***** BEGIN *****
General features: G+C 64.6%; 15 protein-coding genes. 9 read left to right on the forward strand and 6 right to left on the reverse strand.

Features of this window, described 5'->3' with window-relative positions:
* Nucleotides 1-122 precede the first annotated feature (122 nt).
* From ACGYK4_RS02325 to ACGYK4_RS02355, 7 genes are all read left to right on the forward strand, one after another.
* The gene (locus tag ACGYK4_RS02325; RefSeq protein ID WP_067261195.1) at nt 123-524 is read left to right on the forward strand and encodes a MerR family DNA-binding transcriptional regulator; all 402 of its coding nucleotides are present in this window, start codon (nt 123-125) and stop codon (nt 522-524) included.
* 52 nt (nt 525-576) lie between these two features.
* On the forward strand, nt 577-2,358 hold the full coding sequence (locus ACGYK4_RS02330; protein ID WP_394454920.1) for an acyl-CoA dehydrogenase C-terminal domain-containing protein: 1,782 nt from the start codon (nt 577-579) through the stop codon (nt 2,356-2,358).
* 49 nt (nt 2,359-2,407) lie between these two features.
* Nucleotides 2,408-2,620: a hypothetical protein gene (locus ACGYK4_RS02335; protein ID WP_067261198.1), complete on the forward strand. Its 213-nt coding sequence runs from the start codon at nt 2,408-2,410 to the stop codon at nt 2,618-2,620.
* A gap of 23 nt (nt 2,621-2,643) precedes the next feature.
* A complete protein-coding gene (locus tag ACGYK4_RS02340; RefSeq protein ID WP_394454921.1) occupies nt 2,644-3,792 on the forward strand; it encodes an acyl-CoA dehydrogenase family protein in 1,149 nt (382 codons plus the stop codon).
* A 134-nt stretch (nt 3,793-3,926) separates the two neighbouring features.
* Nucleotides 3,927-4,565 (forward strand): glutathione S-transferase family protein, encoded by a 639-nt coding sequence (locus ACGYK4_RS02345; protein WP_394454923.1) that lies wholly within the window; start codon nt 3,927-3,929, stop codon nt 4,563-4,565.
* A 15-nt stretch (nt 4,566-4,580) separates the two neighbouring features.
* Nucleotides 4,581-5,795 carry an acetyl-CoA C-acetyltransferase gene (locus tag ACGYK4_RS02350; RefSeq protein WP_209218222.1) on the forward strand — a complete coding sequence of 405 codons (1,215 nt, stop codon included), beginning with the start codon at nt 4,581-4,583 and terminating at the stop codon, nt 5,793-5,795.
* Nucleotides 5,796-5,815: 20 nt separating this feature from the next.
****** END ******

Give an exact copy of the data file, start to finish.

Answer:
General features: G+C 64.6%; 15 protein-coding genes. 9 read left to right on the forward strand and 6 right to left on the reverse strand.

Features of this window, described 5'->3' with window-relative positions:
* Nucleotides 1-122 precede the first annotated feature (122 nt).
* From ACGYK4_RS02325 to ACGYK4_RS02355, 7 genes are all read left to right on the forward strand, one after another.
* The gene (locus tag ACGYK4_RS02325; RefSeq protein ID WP_067261195.1) at nt 123-524 is read left to right on the forward strand and encodes a MerR family DNA-binding transcriptional regulator; all 402 of its coding nucleotides are present in this window, start codon (nt 123-125) and stop codon (nt 522-524) included.
* 52 nt (nt 525-576) lie between these two features.
* On the forward strand, nt 577-2,358 hold the full coding sequence (locus ACGYK4_RS02330; protein ID WP_394454920.1) for an acyl-CoA dehydrogenase C-terminal domain-containing protein: 1,782 nt from the start codon (nt 577-579) through the stop codon (nt 2,356-2,358).
* 49 nt (nt 2,359-2,407) lie between these two features.
* Nucleotides 2,408-2,620: a hypothetical protein gene (locus ACGYK4_RS02335; protein ID WP_067261198.1), complete on the forward strand. Its 213-nt coding sequence runs from the start codon at nt 2,408-2,410 to the stop codon at nt 2,618-2,620.
* A gap of 23 nt (nt 2,621-2,643) precedes the next feature.
* A complete protein-coding gene (locus tag ACGYK4_RS02340; RefSeq protein ID WP_394454921.1) occupies nt 2,644-3,792 on the forward strand; it encodes an acyl-CoA dehydrogenase family protein in 1,149 nt (382 codons plus the stop codon).
* A 134-nt stretch (nt 3,793-3,926) separates the two neighbouring features.
* Nucleotides 3,927-4,565 (forward strand): glutathione S-transferase family protein, encoded by a 639-nt coding sequence (locus ACGYK4_RS02345; protein WP_394454923.1) that lies wholly within the window; start codon nt 3,927-3,929, stop codon nt 4,563-4,565.
* A 15-nt stretch (nt 4,566-4,580) separates the two neighbouring features.
* Nucleotides 4,581-5,795 carry an acetyl-CoA C-acetyltransferase gene (locus tag ACGYK4_RS02350; RefSeq protein WP_209218222.1) on the forward strand — a complete coding sequence of 405 codons (1,215 nt, stop codon included), beginning with the start codon at nt 4,581-4,583 and terminating at the stop codon, nt 5,793-5,795.
* Nucleotides 5,796-5,815: 20 nt separating this feature from the next.